“I appreciate you taking the time to apply and interview with us, unfortunately we went with a different candidate that had more relevant experience.”
I have received this email or a version of it almost weekly since I started my job search. My main issue with this email is that most of the time I am applying to entry-level jobs that say they are looking for 0-1 years of experience. As always, I write back that I respect this decision and then I ask if they are hiring in other departments. Usually, I do not get anything back but the ones that do return my email or phone call have opened some interesting doors.
The most frustrating part of applying to jobs in the public sector is how competitive it is. It is great to see that so many people are flooding to jobs that make an impact, but I cannot sit idle and be content with simple rejections. Since my last article, I started a part-time job and love it but I am still looking for full-time work so I can pursue my goal of a career in the public sector.
As the emails piled up, my biggest issue was tying my worth to either rejections or interviews. This was not the best idea, but in today’s world of social media I feel as if we are constantly taught to compare ourselves to each other. Every time I went on LinkedIn, I would see former high school, undergraduate, or graduate classmates getting seemingly “dream jobs.” I grew even more frustrated.
As the emails piled up, my biggest issue was tying my worth to either rejections or interviews. This was not the best idea.
It got so bad that I took a two-week break from applying or networking because I was becoming increasingly short and not selling my skills to the best of my abilities. By the way, I would highly recommend this because applying for jobs in the public sector is more time consuming than applying to private sector. Organizations have more red tape from background checks, drug tests, and reference interviews.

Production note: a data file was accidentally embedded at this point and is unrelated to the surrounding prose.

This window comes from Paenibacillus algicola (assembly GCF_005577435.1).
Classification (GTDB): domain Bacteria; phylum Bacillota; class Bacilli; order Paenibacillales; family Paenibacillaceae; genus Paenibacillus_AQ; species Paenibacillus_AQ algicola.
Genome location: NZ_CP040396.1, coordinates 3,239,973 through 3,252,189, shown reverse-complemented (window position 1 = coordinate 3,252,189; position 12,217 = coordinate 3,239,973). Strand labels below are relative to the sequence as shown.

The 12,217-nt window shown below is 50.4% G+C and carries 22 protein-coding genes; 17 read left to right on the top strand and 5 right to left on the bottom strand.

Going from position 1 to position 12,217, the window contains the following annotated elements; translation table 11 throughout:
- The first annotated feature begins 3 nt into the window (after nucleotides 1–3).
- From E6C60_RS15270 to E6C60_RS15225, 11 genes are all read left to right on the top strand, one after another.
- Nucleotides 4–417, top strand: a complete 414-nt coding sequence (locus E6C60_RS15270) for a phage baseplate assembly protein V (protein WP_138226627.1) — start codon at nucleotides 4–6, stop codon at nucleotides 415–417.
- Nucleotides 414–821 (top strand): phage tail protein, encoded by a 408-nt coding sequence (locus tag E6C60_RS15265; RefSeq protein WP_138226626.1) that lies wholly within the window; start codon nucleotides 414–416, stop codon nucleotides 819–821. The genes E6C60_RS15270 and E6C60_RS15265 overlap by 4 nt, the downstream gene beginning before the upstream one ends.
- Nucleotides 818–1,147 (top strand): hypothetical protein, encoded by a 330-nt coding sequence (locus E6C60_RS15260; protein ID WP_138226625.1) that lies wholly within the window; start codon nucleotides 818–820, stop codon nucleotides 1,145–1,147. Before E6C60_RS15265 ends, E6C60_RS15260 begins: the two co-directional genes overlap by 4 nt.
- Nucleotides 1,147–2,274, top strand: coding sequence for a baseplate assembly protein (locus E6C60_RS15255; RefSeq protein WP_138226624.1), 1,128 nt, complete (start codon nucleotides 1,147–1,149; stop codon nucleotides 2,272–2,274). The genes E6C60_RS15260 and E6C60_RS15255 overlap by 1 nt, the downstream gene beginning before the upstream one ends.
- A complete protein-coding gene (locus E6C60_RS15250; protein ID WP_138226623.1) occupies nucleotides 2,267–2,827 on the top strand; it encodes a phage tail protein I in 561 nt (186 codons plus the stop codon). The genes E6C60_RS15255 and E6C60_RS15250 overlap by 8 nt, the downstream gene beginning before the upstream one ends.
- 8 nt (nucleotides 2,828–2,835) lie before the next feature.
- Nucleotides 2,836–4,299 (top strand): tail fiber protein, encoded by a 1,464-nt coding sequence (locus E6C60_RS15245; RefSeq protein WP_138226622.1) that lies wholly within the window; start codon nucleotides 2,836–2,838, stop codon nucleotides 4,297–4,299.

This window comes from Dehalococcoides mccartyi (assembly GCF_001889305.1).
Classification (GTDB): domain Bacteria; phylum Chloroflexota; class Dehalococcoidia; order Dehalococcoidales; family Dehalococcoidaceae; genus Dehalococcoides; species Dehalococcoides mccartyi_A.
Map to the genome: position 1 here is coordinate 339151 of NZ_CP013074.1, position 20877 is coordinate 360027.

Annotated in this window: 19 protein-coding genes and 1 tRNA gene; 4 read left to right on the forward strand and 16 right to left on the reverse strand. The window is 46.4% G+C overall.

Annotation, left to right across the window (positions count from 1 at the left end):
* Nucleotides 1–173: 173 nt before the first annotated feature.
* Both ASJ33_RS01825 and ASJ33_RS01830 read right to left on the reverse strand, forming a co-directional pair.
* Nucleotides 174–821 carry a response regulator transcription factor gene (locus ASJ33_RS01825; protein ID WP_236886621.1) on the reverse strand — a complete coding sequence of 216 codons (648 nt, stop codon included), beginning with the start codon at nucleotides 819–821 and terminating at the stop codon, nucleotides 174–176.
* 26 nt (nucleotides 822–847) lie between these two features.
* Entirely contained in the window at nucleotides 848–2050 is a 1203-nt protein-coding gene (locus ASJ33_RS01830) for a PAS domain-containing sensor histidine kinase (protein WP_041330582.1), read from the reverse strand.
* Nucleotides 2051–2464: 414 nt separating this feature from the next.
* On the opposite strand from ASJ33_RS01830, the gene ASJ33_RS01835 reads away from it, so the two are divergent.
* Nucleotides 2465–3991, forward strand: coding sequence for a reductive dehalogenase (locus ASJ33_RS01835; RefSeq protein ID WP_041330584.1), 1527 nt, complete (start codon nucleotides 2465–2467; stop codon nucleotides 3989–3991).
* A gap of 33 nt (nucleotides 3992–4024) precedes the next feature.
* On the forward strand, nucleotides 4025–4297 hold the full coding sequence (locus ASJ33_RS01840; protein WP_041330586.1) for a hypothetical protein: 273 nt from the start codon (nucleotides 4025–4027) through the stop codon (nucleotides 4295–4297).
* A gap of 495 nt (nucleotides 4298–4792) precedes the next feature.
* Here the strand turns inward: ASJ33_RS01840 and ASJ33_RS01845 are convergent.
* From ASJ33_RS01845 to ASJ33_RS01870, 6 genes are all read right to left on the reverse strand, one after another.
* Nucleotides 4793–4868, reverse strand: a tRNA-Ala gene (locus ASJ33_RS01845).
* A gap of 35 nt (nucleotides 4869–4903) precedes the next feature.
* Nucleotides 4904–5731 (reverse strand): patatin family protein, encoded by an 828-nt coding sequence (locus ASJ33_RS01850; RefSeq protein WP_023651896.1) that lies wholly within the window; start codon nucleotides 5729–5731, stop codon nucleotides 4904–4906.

So, now what? That’s the question I asked myself after interviewing for four jobs that I really wanted and thought I would be good at, only to get brutally rejected from in varying ways.
First, I took a break. I picked up some books that I had been meaning to read and started doing more things for myself instead of trying to find a job 24/7. A book I really enjoyed and highly recommend to anyone searching for work in the public sector is A Promised Land by Barack Obama. I even highlighted parts of it that excited me or reignited my desire to work in the public sector. Unplugging and recharging helped a great deal.
Second, I moved my body every day. I do not mean working out vigorously but moving my body in some way really helped reset my mind.
Third, I talked about my struggles of finding a job. I talked to friends, mentors, my parents, and others, including anyone who simply asked the question, “how is the job hunt going?” I was honest with them. Honesty led to some new connections who opened more doors. People are willing to help if you are throwing everything at the wall and hoping something sticks.
The craziest part of that interview is that I got rejected from that agency six months ago. However, because I emailed the person… after I got rejected they kept me in mind for future openings.
Recently, I interviewed with a well-known federal agency. I felt energized and that I put my best foot forward. I am excited to see what happens, either good or bad. The craziest part of that interview is that I got rejected from that agency six months ago. However, because I emailed the person I interviewed with and said thank you, as well as emailed them after I got rejected, they kept me in mind for future openings. The simplest things seem to have the biggest impact. Crazy how that happens right? Six months ago, I was frustrated about getting rejected from that job, but I still did my due diligence to continue the relationship and here I am waiting to hear about the interview and if there is a job offer coming my way.
Keep the faith new graduates! It will work out I promise. I know how preachy that sounds but there are great organizations or agencies that are looking for “young, scrappy, and hungry” (S/O Lin Manuel Miranda) people who are ready to work. It will come, that work you are putting in now will make for new connections or different doors opening that you thought were closed. I am here as a resource and a guide as we all go on this journey to jump into the public sector.